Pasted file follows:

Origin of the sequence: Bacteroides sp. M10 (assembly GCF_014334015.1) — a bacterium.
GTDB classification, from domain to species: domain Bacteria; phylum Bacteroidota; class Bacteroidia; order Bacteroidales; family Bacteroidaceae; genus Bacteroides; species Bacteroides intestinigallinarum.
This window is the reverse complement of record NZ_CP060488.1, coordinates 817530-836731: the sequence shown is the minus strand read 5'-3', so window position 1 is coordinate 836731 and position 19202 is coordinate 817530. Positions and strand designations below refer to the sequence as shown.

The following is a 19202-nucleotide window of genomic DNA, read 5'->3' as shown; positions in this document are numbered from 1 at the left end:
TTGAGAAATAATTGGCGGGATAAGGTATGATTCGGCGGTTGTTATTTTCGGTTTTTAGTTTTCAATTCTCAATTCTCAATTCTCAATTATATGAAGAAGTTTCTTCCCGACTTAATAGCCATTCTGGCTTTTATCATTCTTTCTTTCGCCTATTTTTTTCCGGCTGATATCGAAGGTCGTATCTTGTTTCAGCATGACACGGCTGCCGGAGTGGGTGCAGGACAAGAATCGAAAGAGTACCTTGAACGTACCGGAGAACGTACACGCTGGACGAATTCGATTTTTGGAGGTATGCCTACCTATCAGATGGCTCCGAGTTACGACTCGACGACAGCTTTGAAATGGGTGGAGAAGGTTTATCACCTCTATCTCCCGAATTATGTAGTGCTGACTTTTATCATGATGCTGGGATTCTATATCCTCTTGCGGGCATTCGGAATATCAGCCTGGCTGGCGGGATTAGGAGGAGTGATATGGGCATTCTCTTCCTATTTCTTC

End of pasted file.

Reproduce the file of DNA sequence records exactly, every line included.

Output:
Origin of the sequence: Bacteroides sp. M10 (assembly GCF_014334015.1) — a bacterium.
GTDB classification, from domain to species: domain Bacteria; phylum Bacteroidota; class Bacteroidia; order Bacteroidales; family Bacteroidaceae; genus Bacteroides; species Bacteroides intestinigallinarum.
This window is the reverse complement of record NZ_CP060488.1, coordinates 817530-836731: the sequence shown is the minus strand read 5'-3', so window position 1 is coordinate 836731 and position 19202 is coordinate 817530. Positions and strand designations below refer to the sequence as shown.

The following is a 19202-nucleotide window of genomic DNA, read 5'->3' as shown; positions in this document are numbered from 1 at the left end:
TTGAGAAATAATTGGCGGGATAAGGTATGATTCGGCGGTTGTTATTTTCGGTTTTTAGTTTTCAATTCTCAATTCTCAATTCTCAATTATATGAAGAAGTTTCTTCCCGACTTAATAGCCATTCTGGCTTTTATCATTCTTTCTTTCGCCTATTTTTTTCCGGCTGATATCGAAGGTCGTATCTTGTTTCAGCATGACACGGCTGCCGGAGTGGGTGCAGGACAAGAATCGAAAGAGTACCTTGAACGTACCGGAGAACGTACACGCTGGACGAATTCGATTTTTGGAGGTATGCCTACCTATCAGATGGCTCCGAGTTACGACTCGACGACAGCTTTGAAATGGGTGGAGAAGGTTTATCACCTCTATCTCCCGAATTATGTAGTGCTGACTTTTATCATGATGCTGGGATTCTATATCCTCTTGCGGGCATTCGGAATATCAGCCTGGCTGGCGGGATTAGGAGGAGTGATATGGGCATTCTCTTCCTATTTCTTC